Italy's Socialists look to new beginning

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ITALY'S 101-year-old Socialist party, reduced to a shadow by corruption scandals, is to change its name, its symbol and structure and ally itself with its old rivals, the former Communists.

The historic move, approved by the party's national assembly on Thursday night, was another humiliating defeat for Bettino Craxi, once the all-powerful, idolised Socialist leader and prime minister, and now one of the chief suspects in Italy's corruption scandal.

Mr Craxi, who was finally dislodged as party secretary earlier this year, fought the move in a 10-hour verbal battle with his bearded, uncharismatic successor, Ottaviano Del Turco, and other new leaders during which, for the first time in his political career, he was heckled, and laughed and whistled at by his once-adoring followers. After the vote Mr Craxi refused to comment. 'Leave me in peace,' he said.

'It was a pathetic scene,' commented Sebastiano Messina in the fiercely anti-Craxi daily La Repubblica. 'He seemed like an old boxer who refuses to leave the ring.'

The party, which has a distinguished history of labour achievements and of courage during the Resistance, is at an all-time low. It was hardly to be found under its own name in this year's municipal elections, although some tiny Socialist groupings teamed up either with other left-wing groups or with their former Christian Democrat allies. After reaching 16 per cent of the vote at the height of the Craxi era, the party now probably accounts for only a couple of percentage points.

Most party members, seeking to rediscover the Socialist identity which was abandoned in favour of power, glamour and money during the Craxi period, are set to join up with the left-wing alliance which, at least at present, seems well placed to win the elections early next year.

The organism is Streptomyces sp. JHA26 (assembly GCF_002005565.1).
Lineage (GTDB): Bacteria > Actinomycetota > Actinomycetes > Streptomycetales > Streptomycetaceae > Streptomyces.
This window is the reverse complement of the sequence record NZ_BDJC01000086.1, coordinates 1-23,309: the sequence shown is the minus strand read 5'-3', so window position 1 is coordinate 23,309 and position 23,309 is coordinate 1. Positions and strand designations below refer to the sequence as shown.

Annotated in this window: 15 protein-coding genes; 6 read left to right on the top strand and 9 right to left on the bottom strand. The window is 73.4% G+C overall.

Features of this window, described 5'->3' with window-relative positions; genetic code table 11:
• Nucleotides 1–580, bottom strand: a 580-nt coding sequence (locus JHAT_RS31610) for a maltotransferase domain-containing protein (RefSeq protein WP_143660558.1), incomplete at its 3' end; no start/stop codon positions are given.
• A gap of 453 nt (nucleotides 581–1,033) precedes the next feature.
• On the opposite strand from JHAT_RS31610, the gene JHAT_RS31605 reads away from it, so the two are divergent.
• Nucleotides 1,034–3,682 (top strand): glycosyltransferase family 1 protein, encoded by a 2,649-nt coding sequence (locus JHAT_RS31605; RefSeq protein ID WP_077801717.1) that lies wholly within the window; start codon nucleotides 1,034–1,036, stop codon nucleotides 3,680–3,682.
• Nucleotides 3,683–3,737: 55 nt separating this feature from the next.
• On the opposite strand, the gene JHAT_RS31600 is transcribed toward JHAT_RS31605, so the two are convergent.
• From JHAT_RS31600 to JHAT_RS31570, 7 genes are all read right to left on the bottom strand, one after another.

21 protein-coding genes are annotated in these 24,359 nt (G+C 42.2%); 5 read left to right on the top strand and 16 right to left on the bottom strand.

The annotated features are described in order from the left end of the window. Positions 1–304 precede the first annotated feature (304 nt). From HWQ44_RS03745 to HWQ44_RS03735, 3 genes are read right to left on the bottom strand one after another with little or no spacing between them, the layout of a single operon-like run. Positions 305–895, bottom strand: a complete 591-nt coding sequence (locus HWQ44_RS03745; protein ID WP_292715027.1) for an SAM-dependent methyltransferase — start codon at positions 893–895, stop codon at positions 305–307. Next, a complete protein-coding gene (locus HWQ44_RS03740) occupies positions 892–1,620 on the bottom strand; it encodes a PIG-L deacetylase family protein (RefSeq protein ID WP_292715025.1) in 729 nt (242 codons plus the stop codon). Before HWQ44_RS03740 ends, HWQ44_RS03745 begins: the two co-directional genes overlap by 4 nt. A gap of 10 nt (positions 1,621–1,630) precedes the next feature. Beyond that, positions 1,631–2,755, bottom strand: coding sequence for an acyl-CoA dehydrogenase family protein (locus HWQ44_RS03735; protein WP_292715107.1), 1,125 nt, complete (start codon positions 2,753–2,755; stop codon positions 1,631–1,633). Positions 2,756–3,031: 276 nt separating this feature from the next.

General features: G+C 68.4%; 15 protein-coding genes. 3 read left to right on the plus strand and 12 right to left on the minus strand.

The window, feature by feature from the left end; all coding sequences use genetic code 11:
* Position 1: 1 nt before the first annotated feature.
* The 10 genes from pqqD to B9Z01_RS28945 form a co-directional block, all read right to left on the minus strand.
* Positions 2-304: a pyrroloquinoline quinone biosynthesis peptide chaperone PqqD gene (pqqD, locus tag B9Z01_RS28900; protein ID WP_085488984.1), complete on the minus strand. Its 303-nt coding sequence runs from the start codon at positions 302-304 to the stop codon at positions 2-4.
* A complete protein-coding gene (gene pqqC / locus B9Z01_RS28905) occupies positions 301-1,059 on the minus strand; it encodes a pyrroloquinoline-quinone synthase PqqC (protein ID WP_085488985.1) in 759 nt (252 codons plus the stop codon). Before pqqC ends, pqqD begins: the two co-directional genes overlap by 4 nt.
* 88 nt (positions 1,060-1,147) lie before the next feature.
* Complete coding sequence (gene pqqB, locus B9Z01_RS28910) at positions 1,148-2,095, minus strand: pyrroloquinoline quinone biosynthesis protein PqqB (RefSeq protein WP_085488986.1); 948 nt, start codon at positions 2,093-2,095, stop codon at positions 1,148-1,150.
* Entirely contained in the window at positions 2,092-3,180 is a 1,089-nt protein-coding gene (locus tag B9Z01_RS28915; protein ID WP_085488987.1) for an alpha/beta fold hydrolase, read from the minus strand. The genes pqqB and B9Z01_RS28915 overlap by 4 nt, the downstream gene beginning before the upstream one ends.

It is an irony of history that this alliance will be dominated by the former Communist party, now called the Democratic Party of the Left, from whom the Socialists parted in the great schism of 1921 and who have been their principal rivals since. It was the biggest of several splits in Socialist history, during which the party has also had various names and symbols.

Thursday night's vote was carried by 156 to 116 and it is possible that Mr Craxi's followers may break away, or simply disappear. Significantly, less than half the delegates took part in the vote - a sign of the wasting away of the party, which has already had to give up its headquarters in the centre of Rome because it could not afford the rent, its chauffeur-driven cars and its huge political machine.

The party's new name has yet to be decided. Press reports say its symbol, currently a red carnation, will now be a book, a sun and a rose.

The Socialist party organ, Avanti], nearly a century old itself and one of Italy's most famous newspapers, is heading for bankrupcty. But there are plans for it to appear again as an independent left-wing newspaper, possibly a weekly, owned by most of its 37 journalists (who have not been paid for 10 months) and, it is hoped, many of its readers and well-wishers.